This isn’t a comprehensive list, but it covers most of what you need to take into account for your initial costs. From there, you can branch out into new demographics, look into partnering with well-known vendors (GNC and Vitamin Shoppe, to name a couple) or even franchise your own supplement store.
How much do dietary supplement businesses make each year?
While you can expect a profit margin of about 10 to 40 percent when you sell directly to consumers, a lot of variables will affect what your bottom line looks like.
Take plant-based products—they’ve really taken over the industry over the past decade, coinciding with the “all-natural” and “organic” movement in general. Say you start your dietary supplement business in that niche. Your initial costs will spike because you’ll now likely need to vet your ingredient sources and seek out third-party ingredient testing and certifications, and since you’ll be competing with a few established brands in the plant-based market, your profit margin will likely be closer to 10 percent.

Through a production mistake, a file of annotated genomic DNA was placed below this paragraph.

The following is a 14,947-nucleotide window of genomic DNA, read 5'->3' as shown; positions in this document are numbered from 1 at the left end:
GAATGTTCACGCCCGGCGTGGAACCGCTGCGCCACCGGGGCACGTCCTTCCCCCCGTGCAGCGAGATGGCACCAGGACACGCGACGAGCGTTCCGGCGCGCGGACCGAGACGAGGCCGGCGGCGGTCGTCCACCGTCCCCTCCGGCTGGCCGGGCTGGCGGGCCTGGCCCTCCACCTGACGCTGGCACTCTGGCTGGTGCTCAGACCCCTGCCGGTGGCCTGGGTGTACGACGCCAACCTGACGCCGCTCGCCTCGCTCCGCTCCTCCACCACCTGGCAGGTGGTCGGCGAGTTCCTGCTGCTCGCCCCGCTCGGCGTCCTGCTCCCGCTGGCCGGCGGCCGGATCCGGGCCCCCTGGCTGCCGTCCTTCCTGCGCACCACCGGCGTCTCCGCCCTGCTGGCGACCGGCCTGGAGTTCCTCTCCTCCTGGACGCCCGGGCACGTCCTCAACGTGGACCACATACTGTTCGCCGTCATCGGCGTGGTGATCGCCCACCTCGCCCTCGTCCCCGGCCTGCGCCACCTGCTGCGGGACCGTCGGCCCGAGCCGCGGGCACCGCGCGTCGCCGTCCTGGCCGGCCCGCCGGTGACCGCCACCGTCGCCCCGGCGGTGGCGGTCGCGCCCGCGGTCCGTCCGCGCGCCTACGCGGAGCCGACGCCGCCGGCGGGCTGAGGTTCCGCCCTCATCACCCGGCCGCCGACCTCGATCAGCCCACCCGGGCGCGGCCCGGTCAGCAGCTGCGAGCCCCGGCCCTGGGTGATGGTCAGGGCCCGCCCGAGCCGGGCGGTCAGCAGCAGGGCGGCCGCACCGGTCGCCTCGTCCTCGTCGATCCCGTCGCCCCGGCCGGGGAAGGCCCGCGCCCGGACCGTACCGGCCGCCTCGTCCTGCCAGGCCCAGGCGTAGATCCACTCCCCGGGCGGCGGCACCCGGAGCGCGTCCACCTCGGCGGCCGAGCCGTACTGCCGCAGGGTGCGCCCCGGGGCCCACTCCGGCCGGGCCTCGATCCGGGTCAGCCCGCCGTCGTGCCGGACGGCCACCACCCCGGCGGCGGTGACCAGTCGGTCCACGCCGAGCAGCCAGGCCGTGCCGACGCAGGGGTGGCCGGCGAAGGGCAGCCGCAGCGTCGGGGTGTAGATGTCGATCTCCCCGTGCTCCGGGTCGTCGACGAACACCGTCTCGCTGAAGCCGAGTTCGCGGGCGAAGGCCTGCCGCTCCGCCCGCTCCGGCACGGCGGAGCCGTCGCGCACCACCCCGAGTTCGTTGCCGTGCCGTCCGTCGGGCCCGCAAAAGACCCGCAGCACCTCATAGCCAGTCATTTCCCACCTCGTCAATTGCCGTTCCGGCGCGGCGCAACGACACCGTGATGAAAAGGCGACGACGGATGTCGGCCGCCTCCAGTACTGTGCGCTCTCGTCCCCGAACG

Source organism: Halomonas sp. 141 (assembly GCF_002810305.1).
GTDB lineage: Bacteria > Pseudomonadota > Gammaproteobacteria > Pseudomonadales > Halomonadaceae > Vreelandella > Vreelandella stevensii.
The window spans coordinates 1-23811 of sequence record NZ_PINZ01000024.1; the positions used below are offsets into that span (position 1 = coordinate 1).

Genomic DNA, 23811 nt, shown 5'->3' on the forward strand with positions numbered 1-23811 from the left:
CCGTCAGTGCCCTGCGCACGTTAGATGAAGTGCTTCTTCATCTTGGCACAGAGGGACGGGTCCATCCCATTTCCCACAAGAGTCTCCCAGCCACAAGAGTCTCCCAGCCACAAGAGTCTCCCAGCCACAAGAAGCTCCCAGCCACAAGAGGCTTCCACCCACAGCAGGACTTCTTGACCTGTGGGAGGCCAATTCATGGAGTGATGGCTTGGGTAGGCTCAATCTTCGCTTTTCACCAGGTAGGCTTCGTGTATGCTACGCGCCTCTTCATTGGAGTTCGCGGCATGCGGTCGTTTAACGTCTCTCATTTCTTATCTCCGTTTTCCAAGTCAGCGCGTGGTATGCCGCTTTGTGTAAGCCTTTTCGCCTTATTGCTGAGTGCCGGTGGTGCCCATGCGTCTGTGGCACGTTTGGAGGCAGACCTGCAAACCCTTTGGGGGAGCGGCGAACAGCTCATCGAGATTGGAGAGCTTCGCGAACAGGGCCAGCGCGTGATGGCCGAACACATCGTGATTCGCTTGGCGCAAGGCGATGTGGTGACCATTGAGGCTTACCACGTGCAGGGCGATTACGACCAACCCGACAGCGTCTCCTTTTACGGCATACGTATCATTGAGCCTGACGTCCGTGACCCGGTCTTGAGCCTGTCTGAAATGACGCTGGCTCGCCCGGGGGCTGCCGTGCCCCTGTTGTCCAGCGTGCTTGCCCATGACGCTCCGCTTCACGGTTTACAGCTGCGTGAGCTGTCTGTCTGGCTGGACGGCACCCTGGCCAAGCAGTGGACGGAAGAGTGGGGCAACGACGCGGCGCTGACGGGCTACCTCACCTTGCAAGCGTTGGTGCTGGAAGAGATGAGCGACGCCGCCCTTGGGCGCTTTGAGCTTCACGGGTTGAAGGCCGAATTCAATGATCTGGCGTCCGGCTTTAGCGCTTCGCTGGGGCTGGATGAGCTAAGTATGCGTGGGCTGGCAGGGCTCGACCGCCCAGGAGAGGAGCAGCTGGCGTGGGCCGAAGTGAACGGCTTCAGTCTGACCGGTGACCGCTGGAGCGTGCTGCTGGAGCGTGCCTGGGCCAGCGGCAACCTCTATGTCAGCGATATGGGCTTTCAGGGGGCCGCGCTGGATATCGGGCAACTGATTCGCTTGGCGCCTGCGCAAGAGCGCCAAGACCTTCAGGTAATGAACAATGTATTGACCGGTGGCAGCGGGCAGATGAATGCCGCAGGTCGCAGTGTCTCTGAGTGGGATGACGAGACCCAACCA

What does this mean? The quality of your research will determine your earning potential. If you have a unique idea for dietary supplements and can spot a gap in the market, you can really capitalize.
How much should I charge?
What you charge will depend on what you sell, your target audience, the quality of the ingredients, and the doses you choose to include. If you opt for clinically effective dosages for your products, you’ll be charging more than sellers who opt for proprietary blends or filler ingredients. It’s a lot cheaper to include more caffeine in a pre-workout drink than it is to include an appropriate amount of L-Citrulline, which would allow you to charge less. However, not every customer is a “stim-junkie,” and a successful product usually includes effective (and likely more expensive) ingredients rather than ingredients that feel effective.
Select a Name for Your Dietary Supplement Business
Have a great name idea? Before you start marketing and branding your business, you’ll need to ensure your name is available. Most states prohibit or restrict businesses from adopting names that are already in use. Even if it’s legally allowed, a copycat name puts your business at risk of a lawsuit.